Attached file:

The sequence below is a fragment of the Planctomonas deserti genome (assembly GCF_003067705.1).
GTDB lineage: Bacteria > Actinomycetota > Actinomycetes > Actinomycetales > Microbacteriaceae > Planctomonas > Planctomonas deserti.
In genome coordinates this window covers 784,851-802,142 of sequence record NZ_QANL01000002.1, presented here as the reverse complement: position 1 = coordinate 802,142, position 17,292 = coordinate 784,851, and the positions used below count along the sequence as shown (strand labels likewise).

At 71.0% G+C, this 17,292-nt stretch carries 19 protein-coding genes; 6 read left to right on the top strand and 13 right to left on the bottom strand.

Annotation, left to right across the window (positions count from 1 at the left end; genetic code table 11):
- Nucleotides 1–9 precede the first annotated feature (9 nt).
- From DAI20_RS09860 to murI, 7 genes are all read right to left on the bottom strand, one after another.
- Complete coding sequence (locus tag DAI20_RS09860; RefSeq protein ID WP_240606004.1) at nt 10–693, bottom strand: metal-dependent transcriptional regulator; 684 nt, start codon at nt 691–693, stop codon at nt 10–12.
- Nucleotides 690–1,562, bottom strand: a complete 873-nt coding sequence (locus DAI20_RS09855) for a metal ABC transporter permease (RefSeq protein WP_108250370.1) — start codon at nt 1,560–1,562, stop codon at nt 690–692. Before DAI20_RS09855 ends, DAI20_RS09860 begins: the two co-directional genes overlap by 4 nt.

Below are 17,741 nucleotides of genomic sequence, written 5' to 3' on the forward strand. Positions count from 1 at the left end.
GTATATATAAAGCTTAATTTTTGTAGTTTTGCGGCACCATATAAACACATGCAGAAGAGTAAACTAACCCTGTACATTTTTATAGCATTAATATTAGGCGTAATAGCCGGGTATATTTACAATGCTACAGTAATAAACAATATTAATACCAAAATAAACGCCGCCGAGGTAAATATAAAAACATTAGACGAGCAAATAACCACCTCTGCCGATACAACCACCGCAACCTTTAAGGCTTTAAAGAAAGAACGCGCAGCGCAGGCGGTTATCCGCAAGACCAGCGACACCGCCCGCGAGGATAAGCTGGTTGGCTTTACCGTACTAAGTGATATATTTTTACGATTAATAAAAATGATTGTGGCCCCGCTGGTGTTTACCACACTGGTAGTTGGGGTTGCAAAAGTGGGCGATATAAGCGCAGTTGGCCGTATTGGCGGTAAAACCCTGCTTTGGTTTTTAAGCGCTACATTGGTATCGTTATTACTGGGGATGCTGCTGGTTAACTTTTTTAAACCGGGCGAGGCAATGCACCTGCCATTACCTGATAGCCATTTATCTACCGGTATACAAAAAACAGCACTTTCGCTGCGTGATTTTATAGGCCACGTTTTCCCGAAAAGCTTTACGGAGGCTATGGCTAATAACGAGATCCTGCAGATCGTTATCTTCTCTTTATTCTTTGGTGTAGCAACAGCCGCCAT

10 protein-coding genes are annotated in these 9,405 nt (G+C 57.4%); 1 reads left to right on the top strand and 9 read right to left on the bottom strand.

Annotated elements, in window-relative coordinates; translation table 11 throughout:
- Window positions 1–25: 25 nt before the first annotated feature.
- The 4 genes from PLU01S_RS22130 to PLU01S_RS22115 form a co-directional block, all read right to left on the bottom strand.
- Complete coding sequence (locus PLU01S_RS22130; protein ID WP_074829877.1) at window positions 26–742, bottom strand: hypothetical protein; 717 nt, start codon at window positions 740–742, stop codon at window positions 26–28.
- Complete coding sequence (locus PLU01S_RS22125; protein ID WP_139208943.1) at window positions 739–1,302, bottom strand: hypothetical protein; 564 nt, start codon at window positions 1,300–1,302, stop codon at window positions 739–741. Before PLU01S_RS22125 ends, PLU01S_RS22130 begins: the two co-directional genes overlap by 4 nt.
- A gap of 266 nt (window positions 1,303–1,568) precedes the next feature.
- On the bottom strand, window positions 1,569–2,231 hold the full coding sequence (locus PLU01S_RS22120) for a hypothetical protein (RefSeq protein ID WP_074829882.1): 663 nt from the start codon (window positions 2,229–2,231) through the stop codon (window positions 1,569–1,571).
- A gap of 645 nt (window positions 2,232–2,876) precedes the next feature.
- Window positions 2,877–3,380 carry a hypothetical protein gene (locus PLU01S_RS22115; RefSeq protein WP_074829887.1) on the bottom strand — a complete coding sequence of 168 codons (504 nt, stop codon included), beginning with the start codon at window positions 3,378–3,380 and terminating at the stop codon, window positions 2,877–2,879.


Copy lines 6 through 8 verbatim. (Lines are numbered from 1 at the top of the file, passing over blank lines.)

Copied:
- Nucleotides 1–9 precede the first annotated feature (9 nt).
- From DAI20_RS09860 to murI, 7 genes are all read right to left on the bottom strand, one after another.
- Complete coding sequence (locus tag DAI20_RS09860; RefSeq protein ID WP_240606004.1) at nt 10–693, bottom strand: metal-dependent transcriptional regulator; 684 nt, start codon at nt 691–693, stop codon at nt 10–12.